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Single car accident

One-car accidents are extremely common. In fact, 58-percent of all fatal car accidents in the United States involve just one vehicle. Injuries are also widespread after one-vehicle accidents, too.

On May 23, 2019, at about 12:30 p.m., three teens were involved in a one-car accident in Stevenson Ranch, California. The driver lost control and hit a tree. Sources say that he might have been speeding at the time of the crash.

Two of the three teens were able to exit the vehicle on their own, but the passenger had to be extricated because of the damage done to the car at the point of the crash. He suffered some injuries, but it is unclear at this point how serious those may be.

The passenger in this case might have a legal claim, even though there was only one car involved in the crash. How can this be?

Fault in One-Car Accident Cases

In most one-car accident cases, fault is very clear—usually the driver did something that caused him or her to lose control. That could be a variety of actions or inactions, such as:

  • Inattention (texting, talking on the phone, eating, etc.)
  • Driving too fast for conditions
  • Overreacting to an outside factor
  • Failure to properly operate the vehicle for any reason

While there are certainly situations where someone else may be at fault, the driver will often take the brunt of the blame in a one-car accident.

You may think that one-car accidents generally do not lead to litigation, but that is not always the case. Passengers can often bring a claim against the driver for their injuries.

Passenger Claims in California

When you are a passenger in someone else’s vehicle, you expect that they will generally follow the rules of the road and keep your safety in mind when driving. When a driver violates your expectations and causes an accident that results in your injury, you may have a legal claim to help you recover for damages associated with the crash.

However, passenger claims do have some limitation in California. Specifically, if a passenger is aware of a danger, then the passenger must take reasonable steps to protect their safety. This exception is used only rarely—and often only in the context of whether the passenger was wearing their seatbelt.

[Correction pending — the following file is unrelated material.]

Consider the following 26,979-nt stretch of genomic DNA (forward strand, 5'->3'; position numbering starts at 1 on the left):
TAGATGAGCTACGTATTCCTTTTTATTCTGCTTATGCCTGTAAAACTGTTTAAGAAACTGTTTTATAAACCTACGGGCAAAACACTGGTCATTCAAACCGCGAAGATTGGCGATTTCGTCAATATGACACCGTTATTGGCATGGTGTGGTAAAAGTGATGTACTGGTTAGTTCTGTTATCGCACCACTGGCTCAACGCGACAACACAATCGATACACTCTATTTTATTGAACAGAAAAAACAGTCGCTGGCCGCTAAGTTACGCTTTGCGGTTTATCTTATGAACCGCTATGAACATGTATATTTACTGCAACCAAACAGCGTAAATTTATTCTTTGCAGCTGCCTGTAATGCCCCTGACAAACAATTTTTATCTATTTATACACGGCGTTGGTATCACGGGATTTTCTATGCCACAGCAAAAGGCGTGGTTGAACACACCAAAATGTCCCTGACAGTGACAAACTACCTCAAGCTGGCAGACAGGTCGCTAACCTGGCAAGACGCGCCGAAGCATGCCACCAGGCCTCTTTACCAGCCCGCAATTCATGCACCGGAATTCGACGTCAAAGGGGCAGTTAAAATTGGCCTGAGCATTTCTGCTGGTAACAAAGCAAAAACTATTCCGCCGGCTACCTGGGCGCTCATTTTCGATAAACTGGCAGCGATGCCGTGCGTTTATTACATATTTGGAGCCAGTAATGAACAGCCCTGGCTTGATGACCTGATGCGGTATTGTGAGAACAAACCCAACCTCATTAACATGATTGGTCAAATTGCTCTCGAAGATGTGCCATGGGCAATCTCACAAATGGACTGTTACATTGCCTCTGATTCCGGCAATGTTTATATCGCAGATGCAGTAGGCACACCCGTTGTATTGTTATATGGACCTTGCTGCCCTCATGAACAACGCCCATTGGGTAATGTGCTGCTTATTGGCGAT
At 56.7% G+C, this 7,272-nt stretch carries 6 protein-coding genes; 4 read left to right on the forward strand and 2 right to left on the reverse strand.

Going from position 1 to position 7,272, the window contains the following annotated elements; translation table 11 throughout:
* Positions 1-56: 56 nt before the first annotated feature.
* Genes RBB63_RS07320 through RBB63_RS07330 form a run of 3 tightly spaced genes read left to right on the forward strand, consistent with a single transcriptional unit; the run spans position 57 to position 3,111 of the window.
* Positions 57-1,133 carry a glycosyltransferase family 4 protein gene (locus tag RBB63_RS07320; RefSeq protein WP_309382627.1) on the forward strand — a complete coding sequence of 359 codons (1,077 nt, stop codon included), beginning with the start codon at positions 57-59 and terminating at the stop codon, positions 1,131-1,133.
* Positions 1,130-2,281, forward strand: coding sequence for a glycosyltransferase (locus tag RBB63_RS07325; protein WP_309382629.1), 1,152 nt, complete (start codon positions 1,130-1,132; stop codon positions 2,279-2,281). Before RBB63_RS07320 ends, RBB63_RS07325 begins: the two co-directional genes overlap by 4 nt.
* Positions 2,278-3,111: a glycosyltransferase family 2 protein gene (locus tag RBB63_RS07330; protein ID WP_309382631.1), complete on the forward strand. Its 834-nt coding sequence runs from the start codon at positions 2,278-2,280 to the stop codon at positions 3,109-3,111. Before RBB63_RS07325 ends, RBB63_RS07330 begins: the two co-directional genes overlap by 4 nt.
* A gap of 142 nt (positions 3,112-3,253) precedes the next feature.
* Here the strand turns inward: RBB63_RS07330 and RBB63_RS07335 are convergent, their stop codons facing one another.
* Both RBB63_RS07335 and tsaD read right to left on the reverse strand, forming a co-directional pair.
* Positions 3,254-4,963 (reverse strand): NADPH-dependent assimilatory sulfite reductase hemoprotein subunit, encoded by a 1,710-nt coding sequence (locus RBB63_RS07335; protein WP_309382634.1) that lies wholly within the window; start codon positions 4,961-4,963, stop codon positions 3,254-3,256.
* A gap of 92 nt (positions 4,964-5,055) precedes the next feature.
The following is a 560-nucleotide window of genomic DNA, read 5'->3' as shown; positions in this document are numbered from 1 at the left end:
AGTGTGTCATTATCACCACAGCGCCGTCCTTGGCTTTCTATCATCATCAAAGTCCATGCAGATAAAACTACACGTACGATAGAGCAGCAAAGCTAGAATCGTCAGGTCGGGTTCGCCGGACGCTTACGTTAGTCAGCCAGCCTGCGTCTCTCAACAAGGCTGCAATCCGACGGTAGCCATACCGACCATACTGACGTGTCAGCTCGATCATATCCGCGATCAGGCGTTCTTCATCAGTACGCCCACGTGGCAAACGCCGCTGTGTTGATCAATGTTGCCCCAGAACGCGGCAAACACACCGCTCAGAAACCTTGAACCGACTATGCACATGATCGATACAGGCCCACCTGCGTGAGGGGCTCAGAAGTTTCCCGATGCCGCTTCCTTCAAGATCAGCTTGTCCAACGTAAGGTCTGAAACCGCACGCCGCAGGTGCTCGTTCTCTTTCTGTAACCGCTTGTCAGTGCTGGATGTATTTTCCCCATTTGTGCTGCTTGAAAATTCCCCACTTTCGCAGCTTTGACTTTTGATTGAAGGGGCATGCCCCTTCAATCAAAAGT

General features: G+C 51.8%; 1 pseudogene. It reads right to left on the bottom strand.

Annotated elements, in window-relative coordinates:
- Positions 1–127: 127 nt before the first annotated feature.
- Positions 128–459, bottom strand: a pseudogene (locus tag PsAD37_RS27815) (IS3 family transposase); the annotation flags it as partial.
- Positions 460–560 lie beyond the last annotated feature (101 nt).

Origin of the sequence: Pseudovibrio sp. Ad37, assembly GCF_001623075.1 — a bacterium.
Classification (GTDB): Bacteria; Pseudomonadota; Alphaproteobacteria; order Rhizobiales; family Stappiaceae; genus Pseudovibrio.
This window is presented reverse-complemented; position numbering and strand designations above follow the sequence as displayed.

California is a comparative fault state. That means that if the passenger is partially to blame for his or her injuries, then their damages that they can obtain from the driver will be reduced by their percentage of the fault. In many situations, the comparative fault is very slight in these cases because only the driver had control of the vehicle at the time of the accident.

Getting Help with Your Passenger Claim

Many people hesitate to start a legal claim against a friend or family member who may have been driving a vehicle. However, you should keep in mind that it is their insurance company that will generally deal with your claim. If you would like to learn more about your legal rights as a passenger after an accident, contact our team to set up an appointment today.


These cases are very fact-intensive. If you were injured due to another person’s negligence, it’s a good idea to talk a personal injury lawyer to determine whether you have legal options. Manibog Law offers free consultations for potential clients for this purpose—let us help you determine if you have a claim and suggest some next steps for you. Call today to schedule your free consultation: 1-800-MANIBOG.

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